21 August 2014While Africa’s middle class may be smaller than the oft-reported figure of 300-million, it is growing at a strong rate – and the broad-based income growth is likely to encourage more companies to invest in the region, according to a report released by Standard Bank this week.There are 15-million middle-class households in 11 of sub-Saharan Africa’s top economies this year, up from 4.6-million in 2000 and 2.4-million in 1990, the report states. This represents an increase of 230% over 14 years.The report, titled “Understanding Africa’s middle class”, found that the combined GDPs of the 11 measured economies – Angola, Ethiopia, Ghana, Kenya, Mozambique, Nigeria, South Sudan, Sudan, Tanzania, Uganda and Zambia – had grown tenfold since 2000.DiscrepanciesIncome discrepancies, however, are vast among the 11 economies, with almost 86% of the 110-million households falling within the low-income band. This is expected to fall to around 75% by 2030.“While the scale of Africa’s middle-class ascent has, we believe, been somewhat exaggerated in line with the at times breathless ‘Africa Rising’ narrative, there is still plenty of scope for measured optimism regarding the size of the middle class in several key Sub-Saharan Africa economies,” said Simon Freemantle, an economist at Standard Bank.The study used the Living Standards Measure (LSM), a South African methodology based on a wider range of analysis than income alone. Under the LSM, households with an annual consumption of under US$5 500 are classified in the low-income band, while households that consume between $5 500 and $42 000 a year are classified as lower-middle, middle, and upper-middle classes.OptimismFreemantle said there was cause for optimism among investors as the results suggest even greater scope for future growth. The number of middle-class households in the sub-Saharan African countries is likely to increase significantly in the next 15 years.“Including lower-middle-class households, the overall number swells to over 40-million households by 2030, from around 15-million today,” the report says.The 11 countries covered by the report account for half Africa’s total GDP (75% if South Africa is excluded) and half its population.The figure of 300-million middle-class Africans – one-third of Africa’s people – comes from a study by the African Development Bank in 2011, which defined “middle class” as earning between $4 and $20 a day.“Such individuals would still be exceptionally vulnerable to various economic shocks, and prone to lose their middle-income status,” Freemantle said.‘Consumer potential’The report found there was “an undeniable swelling” of Africa’s middle class, irrespective of which methodology was used.“Reliable and proven data should if anything spur more interest in the continent’s consumer potential by adding depth to what was previously conjecture,” said Freemantle.As a caution, the report states: “Though there has been a meaningful individual lift in income, it is clear that a substantial majority of individuals in most countries we looked at still live on or below the poverty line (measured as those with a daily income of USD2 or less).”SAinfo reporter
Tags:#Architecture#cloud Cloud Hosting for WordPress: Why Everyone is Mo… klint finley Related Posts Serverless Backups: Viable Data Protection for … Top Reasons to Go With Managed WordPress Hosting Of the major categories of NoSQL databases – document-oriented databases, key-value stores and graph databases – we’ve given the least attention to graph databases on this blog. That’s a shame, because as many have pointed out it may become the most significant category.Graph databases apply graph theory to the storage of information about the relationships between entries. The relationships between people in social networks is the most obvious example. The relationships between items and attributes in recommendation engines is another. Yes, it has been noted by many that it’s ironic that relational databases aren’t good for storing relationship data. Adam Wiggins from Heroku has a lucid explanation of why that is here. Short version: among other things, relationship queries in RDBSes can be complex, slow and unpredictable. Since graph databases are designed for this sort of thing, the queries are more reliable.Google has its own graph computing system called Pregel (you can find the paper on the subject here), but there are several commercial and open source graph databases available. Let’s look at a few.Neo4jThis is one of the most popular databases in the category, and one of the only open source options. It’s the product of the company Neo Technologies, which recently moved the community edition of Neo4j from the AGPL license to the GPL license (see our coverage here). However, its enterprise edition is still proprietary AGPL. Neo4j is ACID compliant. It’s Java based but has bindings for other languages, including Ruby and Python.Neo Technologies cites several customers, though none of them are household names.Here’s a fun illustration of how relationship data in graph databases works, from an InfoQ article by Neo Technologies COO Peter Neubauer: How Intelligent Data Addresses the Chasm in Cloud FlockDBFlockDB was created by Twitter for relationship related analytics. Twitter’s Kevin Weil talked about the creation of the database, along with Twitter’s use of other NoSQL databses, at Strange Loop last year. You can find our coverage here.There is no stable release of FlockDB, and there’s some controversy as to whether it can be truly referred to as a graph database. In a DevWebPro article Michael Marr wrote:This lead MyNoSQL blogger Alex Popescu to write: “Without traversals it is only a persisted graph. But not a graph database.”The biggest difference between FlockDB and other graph databases like Neo4j and OrientDB is graph traversal. Twitter’s model has no need for traversing the social graph. Instead, Twitter is only concerned about the direct edges (relationships) on a given node (account). For example, Twitter doesn’t want to know who follows a person you follow. Instead, it is only interested in the people you follow. By trimming off graph traversal functions, FlockDB is able to allocate resources elsewhere.However, because it’s in use at one of the largest sites in the world, and because it may be simpler than other graph DBs, it’s worth a look.AllegroGraphAllegroGraph is a graph database built around the W3C spec for the Resource Description Framework. It’s designed for handling Linked Data and the Semantic Web, subjects we’ve written about often. It supports SPARQL, RDFS++, and Prolog.AllegroGraph is a proprietary product of Franz Inc., which markets a number of Semantic Web products – including its flagship set of LISP-based development tools. The company claims Pfizer, Ford, Kodak, NASA and the Department of Defense among its AllegroGraph customers.GraphDBGraphDB is graph database built in .NET by the German company sones. sones was founded in 2007 and received a new round of funding earlier this year, said to be a “couple million” Euros. The community edition is available under an APL 2 license, while the enterprise edition is commercial and proprietary. It’s available as a cloud-service through Amazon S3 or Microsoft Azure.InfiniteGraphInfiniteGraph is a proprietary graph database from Objectivity, the company behind the object database of the same name. Its goal is to create a graph database with “virtually unlimited scalability.”According to Gavin Clarke at The Register: “InfiniteGraph map is already being used by the CIA and Department of Defense running on top of the existing Objectivity/DB database and analysis engine.”OthersThere are many more graph databases, including OrientDB, InfoGrid and HypergraphDB. Ravel is working on an open source implementation of Pregel. Microsoft is getting into the game with the Microsoft Reasearch project Trinity.You can find more by looking at the Wikipedia entry for graph databases or NoSQLpedia.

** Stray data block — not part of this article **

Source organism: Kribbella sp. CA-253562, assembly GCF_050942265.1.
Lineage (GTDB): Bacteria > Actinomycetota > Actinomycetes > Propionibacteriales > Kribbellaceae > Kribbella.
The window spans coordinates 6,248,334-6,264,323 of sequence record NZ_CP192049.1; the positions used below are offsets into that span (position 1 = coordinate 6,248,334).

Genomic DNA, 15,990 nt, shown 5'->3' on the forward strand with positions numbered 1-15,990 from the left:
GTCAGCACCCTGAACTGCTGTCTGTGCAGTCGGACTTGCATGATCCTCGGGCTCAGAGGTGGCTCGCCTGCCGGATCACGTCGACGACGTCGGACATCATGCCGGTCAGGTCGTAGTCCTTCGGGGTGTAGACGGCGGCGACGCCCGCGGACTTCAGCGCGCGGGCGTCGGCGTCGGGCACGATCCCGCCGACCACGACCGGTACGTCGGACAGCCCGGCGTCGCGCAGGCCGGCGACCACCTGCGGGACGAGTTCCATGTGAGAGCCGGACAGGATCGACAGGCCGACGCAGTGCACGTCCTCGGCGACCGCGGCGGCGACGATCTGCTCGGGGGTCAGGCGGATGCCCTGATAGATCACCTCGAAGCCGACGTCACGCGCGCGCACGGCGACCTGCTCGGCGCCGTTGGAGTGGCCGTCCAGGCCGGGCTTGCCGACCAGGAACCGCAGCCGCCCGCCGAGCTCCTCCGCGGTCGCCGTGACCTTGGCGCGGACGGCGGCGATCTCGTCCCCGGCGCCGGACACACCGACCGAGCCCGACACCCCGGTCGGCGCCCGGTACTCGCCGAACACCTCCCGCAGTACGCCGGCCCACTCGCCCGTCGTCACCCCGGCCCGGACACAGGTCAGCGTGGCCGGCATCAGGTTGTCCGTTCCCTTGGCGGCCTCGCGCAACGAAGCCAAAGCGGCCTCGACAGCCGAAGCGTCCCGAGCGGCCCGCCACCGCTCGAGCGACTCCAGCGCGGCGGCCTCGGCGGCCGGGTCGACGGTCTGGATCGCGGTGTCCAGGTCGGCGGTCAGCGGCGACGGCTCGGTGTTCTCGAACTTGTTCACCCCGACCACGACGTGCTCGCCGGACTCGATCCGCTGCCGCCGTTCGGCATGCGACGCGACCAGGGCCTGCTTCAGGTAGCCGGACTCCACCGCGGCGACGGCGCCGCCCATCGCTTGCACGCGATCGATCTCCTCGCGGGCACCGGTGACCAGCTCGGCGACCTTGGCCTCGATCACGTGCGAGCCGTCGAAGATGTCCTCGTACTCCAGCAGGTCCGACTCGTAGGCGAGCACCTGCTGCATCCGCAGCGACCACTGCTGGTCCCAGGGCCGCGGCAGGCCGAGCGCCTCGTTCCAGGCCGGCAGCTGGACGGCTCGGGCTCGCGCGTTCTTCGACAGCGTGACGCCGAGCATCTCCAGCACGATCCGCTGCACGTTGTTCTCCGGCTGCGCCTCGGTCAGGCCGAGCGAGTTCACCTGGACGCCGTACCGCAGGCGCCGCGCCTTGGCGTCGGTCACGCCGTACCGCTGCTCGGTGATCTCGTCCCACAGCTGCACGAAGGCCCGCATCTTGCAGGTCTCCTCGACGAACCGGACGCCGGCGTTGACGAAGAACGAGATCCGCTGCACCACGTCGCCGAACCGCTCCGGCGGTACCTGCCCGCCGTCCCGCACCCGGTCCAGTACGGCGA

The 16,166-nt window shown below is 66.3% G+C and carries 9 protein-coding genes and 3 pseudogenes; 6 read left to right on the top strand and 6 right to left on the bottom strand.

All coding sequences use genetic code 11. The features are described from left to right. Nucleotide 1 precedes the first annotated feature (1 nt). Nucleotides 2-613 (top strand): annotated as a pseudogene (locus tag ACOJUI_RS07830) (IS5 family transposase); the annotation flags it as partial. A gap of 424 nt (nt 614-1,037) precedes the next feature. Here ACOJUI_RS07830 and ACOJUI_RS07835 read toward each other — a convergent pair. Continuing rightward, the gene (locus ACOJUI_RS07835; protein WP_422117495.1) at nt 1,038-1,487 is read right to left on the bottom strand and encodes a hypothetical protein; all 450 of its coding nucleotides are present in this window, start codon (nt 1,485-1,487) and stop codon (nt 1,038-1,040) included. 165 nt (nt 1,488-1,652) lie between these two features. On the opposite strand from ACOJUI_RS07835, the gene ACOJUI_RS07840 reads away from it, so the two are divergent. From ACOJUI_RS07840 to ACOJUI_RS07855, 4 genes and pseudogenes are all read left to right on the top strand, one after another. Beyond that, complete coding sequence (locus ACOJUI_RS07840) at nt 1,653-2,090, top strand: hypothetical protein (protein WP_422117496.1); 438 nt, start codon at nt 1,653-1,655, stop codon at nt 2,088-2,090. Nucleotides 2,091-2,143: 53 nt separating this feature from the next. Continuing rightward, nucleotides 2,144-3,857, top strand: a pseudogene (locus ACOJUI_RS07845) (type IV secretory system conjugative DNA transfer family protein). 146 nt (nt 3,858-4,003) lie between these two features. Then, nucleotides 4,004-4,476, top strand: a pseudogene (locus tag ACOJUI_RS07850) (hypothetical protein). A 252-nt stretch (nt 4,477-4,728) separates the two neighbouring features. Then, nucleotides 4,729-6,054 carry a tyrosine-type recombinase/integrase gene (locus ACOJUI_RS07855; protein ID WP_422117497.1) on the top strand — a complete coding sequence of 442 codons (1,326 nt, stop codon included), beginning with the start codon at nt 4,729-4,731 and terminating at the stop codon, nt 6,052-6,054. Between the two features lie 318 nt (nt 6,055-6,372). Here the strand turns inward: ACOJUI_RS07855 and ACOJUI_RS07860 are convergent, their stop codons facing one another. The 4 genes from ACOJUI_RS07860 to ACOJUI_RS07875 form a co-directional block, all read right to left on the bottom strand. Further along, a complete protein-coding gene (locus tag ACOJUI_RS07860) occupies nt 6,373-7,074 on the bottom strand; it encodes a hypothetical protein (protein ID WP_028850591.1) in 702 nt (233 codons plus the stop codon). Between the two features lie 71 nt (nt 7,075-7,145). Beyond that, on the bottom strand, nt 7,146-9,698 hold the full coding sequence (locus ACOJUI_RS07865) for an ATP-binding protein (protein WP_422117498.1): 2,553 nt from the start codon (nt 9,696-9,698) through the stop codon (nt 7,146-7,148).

There are a ton of benefits to shooting with a prime lens. Here are the top 5.To anyone in the photography or filmmaking world, prime lenses give you the biggest bang for your buck. There are many benefits to shooting with primes over shooting with kit lenses. In the following round up created by CameraRec Toby you’ll learn the top 5 reasons why you should own a prime lens. In short, the top 5 reasons are:1. BokehPronounced “Boh-Kuh” not “Bow-Kay”.Prime lenses tend to have wider apertures than their kit lens counterparts. This creates a shallower depth of field and more background blur. When objects in the background blur out to form large orbs it’s called bokeh. For photographers and filmmakers, bokeh is a quick way to make your images look more interesting to the viewer. If you want a more detailed explanation of how apertures relate to background blur check out our posts on apertures, f-stops, and t-stops.2. Light GatheringBetter light gathering allows you to shoot in lower light.Another great benefit of having a larger aperture is prime lenses have greater light gathering power than their kit lens counterparts. For a photographer this is huge because it allows you to shoot at a much faster shutter speed to minimize camera shake. This isn’t to be confused with image stabilization, but it is a cheap alternative. In the video, Toby explains that compared to the average kit lens a cheap prime can have 3.33x more light gathering power.3. QualityBecause kit lenses have many moving parts, but still need to be affordable, they are often very cheap and break easily. Prime lenses on the other hand tend to be more durable than kit lenses.4. ValueThe Canon 50mm 1.8 is around $100 brand new.As artists, we need to save money wherever we can and prime lenses are a great place to do just that. Instead of spending thousands of dollars on an expensive zoom lens, try buying a nice prime set instead. You will get all the benefits of the expensive zoom lens at a much lower cost.5. SizePrime lenses tend to be much smaller than zoom lenses making them easier to carry and shoot with. Now this is admittedly not a huge problem but when you have limited space in your camera bag every inch counts.This video was first shared on CameraRec Toby‘s Youtube Channel. Thanks for sharing Toby!If you are interested in learning how to turn a $20 prime lens into a cine lens check out our post on creating custom cine lenses.Any other benefits to shooting with prime lenses? Share in the comments below.